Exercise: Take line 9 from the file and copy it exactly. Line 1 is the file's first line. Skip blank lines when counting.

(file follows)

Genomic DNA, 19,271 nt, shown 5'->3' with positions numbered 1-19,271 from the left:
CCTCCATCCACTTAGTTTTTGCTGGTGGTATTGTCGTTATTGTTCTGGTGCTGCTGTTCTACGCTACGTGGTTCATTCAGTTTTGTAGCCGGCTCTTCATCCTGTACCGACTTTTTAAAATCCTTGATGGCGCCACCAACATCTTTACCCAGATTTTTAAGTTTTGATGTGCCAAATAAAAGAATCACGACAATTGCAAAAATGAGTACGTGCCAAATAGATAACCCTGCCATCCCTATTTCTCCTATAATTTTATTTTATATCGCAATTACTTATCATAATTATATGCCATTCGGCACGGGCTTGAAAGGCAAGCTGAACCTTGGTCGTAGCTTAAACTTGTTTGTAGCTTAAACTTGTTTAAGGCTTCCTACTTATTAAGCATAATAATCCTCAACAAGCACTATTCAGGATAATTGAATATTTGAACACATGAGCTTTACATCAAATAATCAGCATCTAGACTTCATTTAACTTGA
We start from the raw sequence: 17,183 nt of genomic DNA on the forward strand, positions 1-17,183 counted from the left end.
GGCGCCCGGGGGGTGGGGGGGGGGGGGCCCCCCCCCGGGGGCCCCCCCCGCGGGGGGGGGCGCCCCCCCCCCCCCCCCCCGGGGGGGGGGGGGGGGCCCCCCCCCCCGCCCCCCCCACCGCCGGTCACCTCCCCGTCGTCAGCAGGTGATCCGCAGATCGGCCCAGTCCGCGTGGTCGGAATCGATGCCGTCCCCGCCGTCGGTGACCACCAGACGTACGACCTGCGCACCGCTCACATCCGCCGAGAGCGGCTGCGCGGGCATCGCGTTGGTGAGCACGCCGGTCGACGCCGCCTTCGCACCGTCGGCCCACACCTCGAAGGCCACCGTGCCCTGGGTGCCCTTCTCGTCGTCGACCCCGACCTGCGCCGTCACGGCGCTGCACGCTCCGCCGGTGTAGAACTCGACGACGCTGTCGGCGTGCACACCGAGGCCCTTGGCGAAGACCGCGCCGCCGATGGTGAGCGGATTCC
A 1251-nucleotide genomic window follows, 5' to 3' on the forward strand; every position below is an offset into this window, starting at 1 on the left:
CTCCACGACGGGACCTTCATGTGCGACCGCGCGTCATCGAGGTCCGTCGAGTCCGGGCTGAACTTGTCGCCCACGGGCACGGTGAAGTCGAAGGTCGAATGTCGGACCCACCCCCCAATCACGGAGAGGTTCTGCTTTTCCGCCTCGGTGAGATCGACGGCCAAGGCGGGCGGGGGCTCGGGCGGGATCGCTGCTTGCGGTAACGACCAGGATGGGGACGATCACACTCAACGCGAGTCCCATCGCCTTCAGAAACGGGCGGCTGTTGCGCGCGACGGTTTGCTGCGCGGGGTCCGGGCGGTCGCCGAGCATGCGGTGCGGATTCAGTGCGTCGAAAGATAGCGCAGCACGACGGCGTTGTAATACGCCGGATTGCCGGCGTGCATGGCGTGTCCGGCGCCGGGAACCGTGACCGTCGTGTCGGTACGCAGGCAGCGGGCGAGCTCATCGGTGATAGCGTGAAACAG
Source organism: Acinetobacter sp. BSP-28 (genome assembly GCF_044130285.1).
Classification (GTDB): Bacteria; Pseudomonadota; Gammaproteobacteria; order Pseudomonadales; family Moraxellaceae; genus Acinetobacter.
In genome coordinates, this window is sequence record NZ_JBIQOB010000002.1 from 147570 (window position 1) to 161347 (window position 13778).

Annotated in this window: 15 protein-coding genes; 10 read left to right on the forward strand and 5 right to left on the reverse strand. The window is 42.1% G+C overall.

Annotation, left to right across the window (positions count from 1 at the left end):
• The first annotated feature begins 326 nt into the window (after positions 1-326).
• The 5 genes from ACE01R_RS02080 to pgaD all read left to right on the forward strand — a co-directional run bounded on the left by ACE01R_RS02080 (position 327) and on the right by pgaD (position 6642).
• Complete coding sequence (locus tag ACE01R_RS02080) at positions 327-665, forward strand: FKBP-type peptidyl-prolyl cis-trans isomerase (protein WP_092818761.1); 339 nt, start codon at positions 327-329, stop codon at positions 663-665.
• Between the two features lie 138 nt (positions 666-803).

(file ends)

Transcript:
In genome coordinates, this window is sequence record NZ_JBIQOB010000002.1 from 147570 (window position 1) to 161347 (window position 13778).